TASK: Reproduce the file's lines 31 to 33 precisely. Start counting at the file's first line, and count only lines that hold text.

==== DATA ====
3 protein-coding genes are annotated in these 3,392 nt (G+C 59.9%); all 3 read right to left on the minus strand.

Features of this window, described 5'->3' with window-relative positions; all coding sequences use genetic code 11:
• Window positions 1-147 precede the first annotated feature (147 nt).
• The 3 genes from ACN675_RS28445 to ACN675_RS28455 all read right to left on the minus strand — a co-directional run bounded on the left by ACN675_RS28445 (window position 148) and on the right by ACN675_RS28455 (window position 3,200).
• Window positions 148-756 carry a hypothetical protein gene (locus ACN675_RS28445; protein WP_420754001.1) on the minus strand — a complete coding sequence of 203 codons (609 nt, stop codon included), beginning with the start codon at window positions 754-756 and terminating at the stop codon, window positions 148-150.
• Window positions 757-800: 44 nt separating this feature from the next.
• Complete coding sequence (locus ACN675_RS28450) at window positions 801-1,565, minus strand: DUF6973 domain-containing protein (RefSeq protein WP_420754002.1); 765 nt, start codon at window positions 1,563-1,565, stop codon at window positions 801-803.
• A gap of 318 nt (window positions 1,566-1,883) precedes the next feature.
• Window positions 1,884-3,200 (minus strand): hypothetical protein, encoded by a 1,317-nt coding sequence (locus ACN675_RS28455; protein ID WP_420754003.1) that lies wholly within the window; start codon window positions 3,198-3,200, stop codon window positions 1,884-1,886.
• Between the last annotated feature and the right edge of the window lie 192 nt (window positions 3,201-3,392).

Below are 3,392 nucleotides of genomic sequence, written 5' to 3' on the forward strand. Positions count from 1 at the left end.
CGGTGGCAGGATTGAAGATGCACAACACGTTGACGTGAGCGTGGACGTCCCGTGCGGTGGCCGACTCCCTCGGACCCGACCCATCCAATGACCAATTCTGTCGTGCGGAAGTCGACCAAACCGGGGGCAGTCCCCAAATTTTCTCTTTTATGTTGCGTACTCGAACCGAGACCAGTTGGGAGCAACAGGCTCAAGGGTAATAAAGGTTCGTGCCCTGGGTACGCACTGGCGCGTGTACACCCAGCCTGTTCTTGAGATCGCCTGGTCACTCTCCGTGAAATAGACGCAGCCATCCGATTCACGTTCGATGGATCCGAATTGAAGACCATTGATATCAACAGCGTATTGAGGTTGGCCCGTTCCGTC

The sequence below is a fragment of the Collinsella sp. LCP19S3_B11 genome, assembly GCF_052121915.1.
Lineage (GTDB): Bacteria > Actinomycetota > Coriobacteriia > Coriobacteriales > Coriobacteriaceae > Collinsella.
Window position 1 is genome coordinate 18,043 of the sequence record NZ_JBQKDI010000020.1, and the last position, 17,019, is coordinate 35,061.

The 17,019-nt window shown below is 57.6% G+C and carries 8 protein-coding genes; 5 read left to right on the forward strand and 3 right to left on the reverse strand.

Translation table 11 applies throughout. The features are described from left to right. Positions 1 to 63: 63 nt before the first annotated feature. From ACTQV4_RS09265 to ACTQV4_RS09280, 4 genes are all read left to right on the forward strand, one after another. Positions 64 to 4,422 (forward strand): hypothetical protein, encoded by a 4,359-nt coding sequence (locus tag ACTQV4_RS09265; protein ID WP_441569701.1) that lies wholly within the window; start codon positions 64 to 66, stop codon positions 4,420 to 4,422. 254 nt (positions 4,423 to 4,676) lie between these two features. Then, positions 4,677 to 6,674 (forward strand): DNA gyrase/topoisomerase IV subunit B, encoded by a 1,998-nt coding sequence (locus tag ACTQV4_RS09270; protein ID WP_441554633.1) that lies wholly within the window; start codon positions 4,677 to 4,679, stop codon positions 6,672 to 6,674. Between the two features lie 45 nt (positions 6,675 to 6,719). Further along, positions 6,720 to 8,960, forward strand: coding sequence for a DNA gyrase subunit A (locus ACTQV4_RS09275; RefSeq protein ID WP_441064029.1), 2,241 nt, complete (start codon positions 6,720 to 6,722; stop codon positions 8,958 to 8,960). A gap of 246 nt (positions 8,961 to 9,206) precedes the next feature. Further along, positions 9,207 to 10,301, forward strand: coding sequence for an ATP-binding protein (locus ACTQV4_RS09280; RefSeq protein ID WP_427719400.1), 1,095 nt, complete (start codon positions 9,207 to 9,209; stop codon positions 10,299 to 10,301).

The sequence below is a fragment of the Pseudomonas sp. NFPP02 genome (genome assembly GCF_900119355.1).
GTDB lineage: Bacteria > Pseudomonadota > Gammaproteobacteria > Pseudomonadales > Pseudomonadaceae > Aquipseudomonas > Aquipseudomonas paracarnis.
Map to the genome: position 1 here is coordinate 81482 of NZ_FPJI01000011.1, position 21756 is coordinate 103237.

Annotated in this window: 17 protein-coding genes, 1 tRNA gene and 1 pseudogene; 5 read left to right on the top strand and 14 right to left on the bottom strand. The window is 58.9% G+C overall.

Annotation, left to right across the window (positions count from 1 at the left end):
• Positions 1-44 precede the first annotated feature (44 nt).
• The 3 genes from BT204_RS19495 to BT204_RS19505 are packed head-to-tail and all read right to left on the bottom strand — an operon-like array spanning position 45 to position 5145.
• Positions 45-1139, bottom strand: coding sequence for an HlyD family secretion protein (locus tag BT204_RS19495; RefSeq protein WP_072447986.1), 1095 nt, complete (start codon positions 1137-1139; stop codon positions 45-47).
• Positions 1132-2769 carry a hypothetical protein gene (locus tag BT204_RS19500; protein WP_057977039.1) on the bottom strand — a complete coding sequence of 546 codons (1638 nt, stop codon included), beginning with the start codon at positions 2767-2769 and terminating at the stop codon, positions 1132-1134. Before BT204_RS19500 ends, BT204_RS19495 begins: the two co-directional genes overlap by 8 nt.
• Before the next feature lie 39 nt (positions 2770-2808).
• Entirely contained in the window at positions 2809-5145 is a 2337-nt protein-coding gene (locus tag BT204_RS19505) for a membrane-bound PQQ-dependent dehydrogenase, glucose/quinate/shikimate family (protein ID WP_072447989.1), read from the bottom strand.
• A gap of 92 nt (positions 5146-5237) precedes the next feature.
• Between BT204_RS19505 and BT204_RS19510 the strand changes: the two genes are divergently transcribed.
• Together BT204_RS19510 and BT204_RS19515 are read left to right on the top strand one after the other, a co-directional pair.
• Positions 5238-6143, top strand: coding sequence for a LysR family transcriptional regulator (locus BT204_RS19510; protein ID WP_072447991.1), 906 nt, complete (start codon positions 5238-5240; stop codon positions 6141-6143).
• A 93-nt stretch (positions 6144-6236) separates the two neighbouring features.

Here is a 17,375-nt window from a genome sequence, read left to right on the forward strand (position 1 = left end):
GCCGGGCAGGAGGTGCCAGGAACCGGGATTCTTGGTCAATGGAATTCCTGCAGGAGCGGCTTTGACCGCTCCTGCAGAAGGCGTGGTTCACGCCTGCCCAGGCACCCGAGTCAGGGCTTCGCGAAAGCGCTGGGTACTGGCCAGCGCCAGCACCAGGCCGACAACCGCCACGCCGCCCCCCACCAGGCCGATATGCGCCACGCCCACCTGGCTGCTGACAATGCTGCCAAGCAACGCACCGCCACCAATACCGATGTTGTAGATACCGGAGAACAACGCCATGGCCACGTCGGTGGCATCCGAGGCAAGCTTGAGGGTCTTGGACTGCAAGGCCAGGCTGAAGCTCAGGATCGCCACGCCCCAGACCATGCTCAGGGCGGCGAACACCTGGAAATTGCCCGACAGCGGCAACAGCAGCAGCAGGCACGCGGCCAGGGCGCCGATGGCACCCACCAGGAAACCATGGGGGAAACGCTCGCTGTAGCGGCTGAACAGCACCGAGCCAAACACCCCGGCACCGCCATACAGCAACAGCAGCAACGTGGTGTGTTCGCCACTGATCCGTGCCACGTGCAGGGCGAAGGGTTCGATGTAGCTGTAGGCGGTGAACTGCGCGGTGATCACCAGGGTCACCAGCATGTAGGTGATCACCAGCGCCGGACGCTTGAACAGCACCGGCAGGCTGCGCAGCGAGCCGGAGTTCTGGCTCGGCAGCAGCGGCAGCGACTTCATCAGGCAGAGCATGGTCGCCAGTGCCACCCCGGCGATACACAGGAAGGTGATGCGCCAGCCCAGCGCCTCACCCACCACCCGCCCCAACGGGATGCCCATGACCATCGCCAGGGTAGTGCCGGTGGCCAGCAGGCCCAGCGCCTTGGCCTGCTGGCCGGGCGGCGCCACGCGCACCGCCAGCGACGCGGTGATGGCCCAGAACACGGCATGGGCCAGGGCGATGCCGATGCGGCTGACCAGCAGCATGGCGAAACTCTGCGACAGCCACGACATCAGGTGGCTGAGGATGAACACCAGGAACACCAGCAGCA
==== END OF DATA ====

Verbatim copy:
• Together BT204_RS19510 and BT204_RS19515 are read left to right on the top strand one after the other, a co-directional pair.
• Positions 5238-6143, top strand: coding sequence for a LysR family transcriptional regulator (locus BT204_RS19510; protein ID WP_072447991.1), 906 nt, complete (start codon positions 5238-5240; stop codon positions 6141-6143).
• A 93-nt stretch (positions 6144-6236) separates the two neighbouring features.